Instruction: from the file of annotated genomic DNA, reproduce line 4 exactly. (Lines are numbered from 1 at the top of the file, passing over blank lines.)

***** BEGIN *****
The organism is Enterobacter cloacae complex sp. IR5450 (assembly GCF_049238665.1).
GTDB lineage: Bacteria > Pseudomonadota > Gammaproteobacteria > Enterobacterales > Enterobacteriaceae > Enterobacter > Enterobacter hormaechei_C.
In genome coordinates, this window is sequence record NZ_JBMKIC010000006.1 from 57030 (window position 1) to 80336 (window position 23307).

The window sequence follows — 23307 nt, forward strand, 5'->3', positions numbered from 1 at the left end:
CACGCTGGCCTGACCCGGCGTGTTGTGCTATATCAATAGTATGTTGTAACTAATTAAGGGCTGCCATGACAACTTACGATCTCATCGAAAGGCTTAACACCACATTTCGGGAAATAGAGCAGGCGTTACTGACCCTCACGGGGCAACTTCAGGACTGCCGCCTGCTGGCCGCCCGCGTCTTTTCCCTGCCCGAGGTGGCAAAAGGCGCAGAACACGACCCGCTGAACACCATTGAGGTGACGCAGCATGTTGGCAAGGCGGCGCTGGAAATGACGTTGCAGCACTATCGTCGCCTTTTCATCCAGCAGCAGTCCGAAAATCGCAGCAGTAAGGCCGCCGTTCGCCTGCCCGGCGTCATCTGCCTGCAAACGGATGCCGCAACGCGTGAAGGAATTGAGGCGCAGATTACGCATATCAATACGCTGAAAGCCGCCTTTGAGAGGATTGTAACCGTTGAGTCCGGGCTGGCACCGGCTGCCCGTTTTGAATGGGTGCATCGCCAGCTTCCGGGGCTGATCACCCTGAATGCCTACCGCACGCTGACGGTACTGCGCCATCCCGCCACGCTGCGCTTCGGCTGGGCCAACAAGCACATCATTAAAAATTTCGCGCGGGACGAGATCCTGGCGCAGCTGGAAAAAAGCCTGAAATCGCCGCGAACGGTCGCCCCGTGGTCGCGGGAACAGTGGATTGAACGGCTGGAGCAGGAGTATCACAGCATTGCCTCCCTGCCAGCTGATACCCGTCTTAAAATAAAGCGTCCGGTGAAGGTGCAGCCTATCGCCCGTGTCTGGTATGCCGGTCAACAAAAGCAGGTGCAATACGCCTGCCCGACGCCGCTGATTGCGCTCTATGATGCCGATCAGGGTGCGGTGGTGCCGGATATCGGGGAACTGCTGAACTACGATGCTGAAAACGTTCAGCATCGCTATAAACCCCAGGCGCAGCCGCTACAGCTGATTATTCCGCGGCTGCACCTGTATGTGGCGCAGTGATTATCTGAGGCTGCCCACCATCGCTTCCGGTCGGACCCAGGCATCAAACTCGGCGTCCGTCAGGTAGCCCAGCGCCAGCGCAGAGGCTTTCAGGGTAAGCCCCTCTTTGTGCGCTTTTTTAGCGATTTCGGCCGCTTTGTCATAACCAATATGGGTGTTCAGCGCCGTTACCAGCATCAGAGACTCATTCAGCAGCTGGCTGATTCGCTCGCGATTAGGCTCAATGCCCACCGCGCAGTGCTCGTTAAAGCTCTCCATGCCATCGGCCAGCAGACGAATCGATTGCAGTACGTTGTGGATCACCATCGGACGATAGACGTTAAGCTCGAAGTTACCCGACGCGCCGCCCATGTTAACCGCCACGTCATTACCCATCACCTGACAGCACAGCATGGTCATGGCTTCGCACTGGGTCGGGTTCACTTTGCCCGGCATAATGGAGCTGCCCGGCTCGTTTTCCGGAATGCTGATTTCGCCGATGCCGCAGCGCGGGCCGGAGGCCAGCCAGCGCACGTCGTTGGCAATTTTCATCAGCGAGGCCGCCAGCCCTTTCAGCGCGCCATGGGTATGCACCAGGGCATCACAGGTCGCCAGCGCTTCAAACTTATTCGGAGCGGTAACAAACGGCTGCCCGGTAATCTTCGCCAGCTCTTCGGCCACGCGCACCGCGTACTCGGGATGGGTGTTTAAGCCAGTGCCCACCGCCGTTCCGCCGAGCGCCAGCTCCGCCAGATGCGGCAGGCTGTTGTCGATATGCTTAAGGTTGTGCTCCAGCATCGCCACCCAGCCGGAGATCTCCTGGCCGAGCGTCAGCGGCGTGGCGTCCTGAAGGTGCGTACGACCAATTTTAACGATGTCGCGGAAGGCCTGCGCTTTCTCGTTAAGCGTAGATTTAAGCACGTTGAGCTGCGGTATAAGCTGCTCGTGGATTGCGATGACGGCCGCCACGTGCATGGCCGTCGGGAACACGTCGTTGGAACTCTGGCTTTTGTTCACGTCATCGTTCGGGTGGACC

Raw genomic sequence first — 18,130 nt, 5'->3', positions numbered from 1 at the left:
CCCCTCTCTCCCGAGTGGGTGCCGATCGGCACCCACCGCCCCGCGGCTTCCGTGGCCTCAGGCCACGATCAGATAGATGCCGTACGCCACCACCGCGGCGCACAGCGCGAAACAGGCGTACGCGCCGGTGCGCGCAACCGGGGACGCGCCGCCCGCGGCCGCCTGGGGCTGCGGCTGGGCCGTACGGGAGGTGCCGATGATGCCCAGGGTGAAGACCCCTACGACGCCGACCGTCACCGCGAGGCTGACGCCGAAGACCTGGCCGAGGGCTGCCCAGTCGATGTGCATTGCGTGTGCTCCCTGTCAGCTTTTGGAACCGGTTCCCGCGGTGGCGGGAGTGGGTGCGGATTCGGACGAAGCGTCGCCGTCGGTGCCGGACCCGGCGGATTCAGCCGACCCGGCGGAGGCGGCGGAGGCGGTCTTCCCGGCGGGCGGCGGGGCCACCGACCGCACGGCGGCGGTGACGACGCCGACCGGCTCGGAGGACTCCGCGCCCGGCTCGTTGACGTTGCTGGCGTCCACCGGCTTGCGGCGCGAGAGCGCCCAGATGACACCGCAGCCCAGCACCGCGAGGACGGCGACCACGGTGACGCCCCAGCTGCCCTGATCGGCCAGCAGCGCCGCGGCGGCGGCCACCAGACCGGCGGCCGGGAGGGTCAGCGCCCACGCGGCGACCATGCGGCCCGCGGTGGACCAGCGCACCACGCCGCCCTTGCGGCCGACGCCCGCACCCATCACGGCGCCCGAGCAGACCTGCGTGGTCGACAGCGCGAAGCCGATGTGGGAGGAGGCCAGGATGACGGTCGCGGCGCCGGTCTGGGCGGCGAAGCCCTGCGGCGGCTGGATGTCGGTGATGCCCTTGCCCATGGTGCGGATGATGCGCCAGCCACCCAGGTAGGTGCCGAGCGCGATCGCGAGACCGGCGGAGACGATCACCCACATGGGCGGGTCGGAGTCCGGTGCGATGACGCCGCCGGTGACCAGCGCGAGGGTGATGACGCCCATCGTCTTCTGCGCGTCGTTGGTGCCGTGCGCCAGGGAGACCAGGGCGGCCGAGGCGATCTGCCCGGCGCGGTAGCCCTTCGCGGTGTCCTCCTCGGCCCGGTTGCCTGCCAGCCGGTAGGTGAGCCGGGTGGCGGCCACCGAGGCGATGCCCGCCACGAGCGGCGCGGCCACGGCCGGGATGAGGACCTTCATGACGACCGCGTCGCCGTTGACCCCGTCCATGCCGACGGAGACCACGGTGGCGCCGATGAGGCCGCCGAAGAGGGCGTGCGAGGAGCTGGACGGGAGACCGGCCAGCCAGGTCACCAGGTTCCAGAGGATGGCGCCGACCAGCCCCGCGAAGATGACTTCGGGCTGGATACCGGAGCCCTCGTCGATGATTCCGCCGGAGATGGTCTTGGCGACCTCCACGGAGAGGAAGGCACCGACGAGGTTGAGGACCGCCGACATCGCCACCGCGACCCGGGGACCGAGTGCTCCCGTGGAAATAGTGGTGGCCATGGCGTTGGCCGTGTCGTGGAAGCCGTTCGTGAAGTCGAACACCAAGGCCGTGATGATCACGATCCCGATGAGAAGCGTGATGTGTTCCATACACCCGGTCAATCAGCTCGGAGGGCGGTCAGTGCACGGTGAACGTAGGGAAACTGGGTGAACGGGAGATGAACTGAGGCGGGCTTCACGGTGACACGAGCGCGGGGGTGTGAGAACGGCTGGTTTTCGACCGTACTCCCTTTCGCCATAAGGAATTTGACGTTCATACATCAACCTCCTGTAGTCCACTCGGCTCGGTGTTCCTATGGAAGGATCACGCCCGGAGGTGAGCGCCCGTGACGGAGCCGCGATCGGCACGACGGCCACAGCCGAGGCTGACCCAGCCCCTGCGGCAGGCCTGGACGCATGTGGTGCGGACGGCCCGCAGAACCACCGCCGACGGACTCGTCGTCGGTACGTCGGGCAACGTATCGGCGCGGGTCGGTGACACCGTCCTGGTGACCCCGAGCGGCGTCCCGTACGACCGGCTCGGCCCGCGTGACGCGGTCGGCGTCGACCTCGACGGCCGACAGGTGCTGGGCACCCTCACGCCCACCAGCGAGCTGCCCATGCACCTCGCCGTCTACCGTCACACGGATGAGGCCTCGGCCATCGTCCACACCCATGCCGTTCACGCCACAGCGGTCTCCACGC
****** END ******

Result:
The window sequence follows — 23307 nt, forward strand, 5'->3', positions numbered from 1 at the left end: